Replaceable filters: Some filters need to be replaced periodically to maintain your machine’s performance.
If the suction is still substandard, remember to remove any debris or tangled hair from the floor brush.
If that doesn’t do the trick, it’s time to take a look at our top 5 vacuum cleaners for 2019.
All mattresses will benefit from being rotated once in a while. Some need to be regularly flipped over completely, while others are only designed to be used on one side, so check what your manufacturer recommends.
The average person spends roughly a third of their life in bed. So keeping it fresh and free from germs should be a priority. But according to an ongoing poll on our website, a shocking 53% of readers say they never clean their mattress.
Here are just a few of the reasons why regular cleaning is a must:
We recommend giving your mattress a freshen up every six months or so. Here’s how to do it:
- Strip the bed.
- Gently vacuum the surface of the mattress. For this, you should use the upholstery attachment on your vacuum cleaner, making sure the attachment is clean before you begin.
- Rotate your mattress from head to toe if it’s one-sided, or flip it if it’s two-sided. If it’s the latter, make sure you vacuum both sides of the mattress.
- Air your mattress for a few hours to let the fabric breathe. Opening the bedroom window to let fresh air circulate around the room and pass through the fabric in your mattress should help.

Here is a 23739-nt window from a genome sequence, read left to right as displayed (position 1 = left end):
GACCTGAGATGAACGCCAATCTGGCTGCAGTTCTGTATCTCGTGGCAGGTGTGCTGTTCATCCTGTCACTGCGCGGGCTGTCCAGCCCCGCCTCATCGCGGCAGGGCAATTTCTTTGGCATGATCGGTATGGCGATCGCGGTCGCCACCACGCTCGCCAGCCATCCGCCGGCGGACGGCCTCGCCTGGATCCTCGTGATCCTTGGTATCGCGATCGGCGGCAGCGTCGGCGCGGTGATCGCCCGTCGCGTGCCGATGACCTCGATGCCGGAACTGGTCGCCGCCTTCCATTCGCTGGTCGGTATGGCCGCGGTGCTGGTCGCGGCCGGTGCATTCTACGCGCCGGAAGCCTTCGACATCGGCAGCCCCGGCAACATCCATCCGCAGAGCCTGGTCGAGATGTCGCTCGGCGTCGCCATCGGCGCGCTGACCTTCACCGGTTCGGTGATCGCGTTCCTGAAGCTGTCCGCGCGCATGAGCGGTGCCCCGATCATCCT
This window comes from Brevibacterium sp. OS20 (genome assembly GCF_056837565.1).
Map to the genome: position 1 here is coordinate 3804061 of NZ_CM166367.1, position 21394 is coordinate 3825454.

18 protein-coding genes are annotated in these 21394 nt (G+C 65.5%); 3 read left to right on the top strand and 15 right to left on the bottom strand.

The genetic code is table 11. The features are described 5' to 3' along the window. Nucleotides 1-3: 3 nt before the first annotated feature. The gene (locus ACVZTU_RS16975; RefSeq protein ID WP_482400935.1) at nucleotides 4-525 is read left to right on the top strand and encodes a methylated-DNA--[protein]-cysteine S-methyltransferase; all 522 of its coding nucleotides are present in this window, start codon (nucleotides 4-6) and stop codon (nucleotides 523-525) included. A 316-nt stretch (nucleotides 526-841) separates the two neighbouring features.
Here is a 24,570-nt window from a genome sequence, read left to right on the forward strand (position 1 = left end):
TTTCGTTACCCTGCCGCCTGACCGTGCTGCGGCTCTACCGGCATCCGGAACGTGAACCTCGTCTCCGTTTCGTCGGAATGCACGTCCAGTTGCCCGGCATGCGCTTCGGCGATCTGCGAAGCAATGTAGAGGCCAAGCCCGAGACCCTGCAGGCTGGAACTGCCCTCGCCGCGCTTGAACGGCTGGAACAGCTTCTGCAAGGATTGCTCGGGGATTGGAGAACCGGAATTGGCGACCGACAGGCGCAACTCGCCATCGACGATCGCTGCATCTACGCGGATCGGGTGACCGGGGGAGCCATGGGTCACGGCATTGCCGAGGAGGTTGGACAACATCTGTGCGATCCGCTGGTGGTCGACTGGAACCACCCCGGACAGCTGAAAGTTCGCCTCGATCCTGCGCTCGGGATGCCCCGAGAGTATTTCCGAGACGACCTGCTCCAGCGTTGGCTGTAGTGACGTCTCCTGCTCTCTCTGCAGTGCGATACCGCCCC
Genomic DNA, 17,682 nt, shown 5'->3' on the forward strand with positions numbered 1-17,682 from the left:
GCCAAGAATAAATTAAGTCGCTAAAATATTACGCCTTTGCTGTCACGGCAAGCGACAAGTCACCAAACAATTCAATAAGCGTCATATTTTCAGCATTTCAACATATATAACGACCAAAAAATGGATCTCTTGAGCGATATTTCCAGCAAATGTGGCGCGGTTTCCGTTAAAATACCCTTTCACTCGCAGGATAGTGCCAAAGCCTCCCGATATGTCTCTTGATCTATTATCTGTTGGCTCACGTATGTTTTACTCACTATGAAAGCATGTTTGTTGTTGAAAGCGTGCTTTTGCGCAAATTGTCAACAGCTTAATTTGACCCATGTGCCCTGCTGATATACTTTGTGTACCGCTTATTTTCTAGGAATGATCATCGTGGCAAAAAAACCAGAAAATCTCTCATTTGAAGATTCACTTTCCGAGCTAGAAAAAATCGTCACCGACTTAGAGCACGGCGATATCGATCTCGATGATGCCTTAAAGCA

- Remake the bed. Try using a mattress protector beneath your sheet to protect your mattress from dust and sweat. This means you won’t have to clean the mattress so often.
For more on really stubborn stains, head to our handy how to clean a mattress guide.
Or if it’s time for an upgrade, check out our mattress reviews.
If your iron is spitting brown or white stains on to your clothes, then you know it’s time to descale.
Make sure you tackle it every few months, especially in hard-water areas, to stop it from building up and clogging your iron completely.
- Pour equal parts water and white vinegar into the water reservoir until it’s half full.
- Turn the iron up to a medium heat, and let it steam on to an old towel or into a pan for about five minutes so the vinegar evaporates.
- Turn off the iron, empty any remaining liquid and refill with fresh water.
- Turn on the iron and steam it again to flush out any remaining deposits.
- Wipe over the iron and steam vent and, when the soleplate has cooled to a warm temperature, wipe it over using a large damp cloth.
This also works for kettles. Just fill it up, soak for an hour, boil the kettle and rinse it out.
Is your iron beyond repair? Some models now have a self-cleaning system that should make descaling quick and easy. Check out our steam iron reviews to find the best one for you.
You spend so much time using your washing machine to clean clothes, you may well forget that it needs a wash itself from time to time.
Without a little love, a dirty washing machine can leave your clothes with a funny smell, cause drainage problems and even stop working altogether.
Here are four things you can do to keep it in tip-top condition: